A CERTAIN JUSTICE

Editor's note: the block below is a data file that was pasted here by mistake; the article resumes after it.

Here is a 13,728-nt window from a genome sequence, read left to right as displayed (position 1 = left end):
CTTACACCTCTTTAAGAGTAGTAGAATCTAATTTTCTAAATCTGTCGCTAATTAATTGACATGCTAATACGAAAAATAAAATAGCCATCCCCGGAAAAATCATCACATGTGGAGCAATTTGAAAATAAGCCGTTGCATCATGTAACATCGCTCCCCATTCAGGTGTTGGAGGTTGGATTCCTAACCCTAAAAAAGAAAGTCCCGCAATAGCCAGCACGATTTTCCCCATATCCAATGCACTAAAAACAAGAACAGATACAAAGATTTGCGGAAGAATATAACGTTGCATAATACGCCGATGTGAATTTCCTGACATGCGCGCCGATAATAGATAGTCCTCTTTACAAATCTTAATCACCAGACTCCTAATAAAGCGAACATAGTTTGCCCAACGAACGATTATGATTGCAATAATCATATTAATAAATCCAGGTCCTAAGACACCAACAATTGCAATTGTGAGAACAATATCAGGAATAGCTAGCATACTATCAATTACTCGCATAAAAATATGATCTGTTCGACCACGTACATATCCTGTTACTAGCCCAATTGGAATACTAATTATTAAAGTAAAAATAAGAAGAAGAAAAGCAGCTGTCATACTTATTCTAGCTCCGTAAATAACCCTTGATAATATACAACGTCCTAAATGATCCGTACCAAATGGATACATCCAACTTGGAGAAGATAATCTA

A Certain Justice... Although A Certain Justice begins with news of a murder, the victim isn't set to die for another four weeks. Publicly respected but privately loathed, Venetia Aldridge has far more enemies than a brilliant London criminal lawyer should--and at least one of them is determined to do her in. Venetia plies her superior trade in courts that harbour "the illusion that the passions of men were susceptible to order and control," but her past and private life are exceedingly unruly. Her married lover is intent on giving her up; her daughter loathes her; her fellow barristers are determined that she not become the next head of chambers. Even the cleaning woman seems to have something on her. The outline alone of this complex novel would take pages (as would the eclectic inventory of players), but P. D. James makes us admire far more than her brilliantly developed plot. James in fact creates a crowded gallery of surprisingly decent suspects, along with one suitably vile creature--who happens to be Aldridge's last client. A superior murder mystery, A Certain Justice is also a gripping anatomy of wild justice. James's characters can be overcome by hate, but she is equally concerned with love's manifestations--human, divine, destructive, and healing.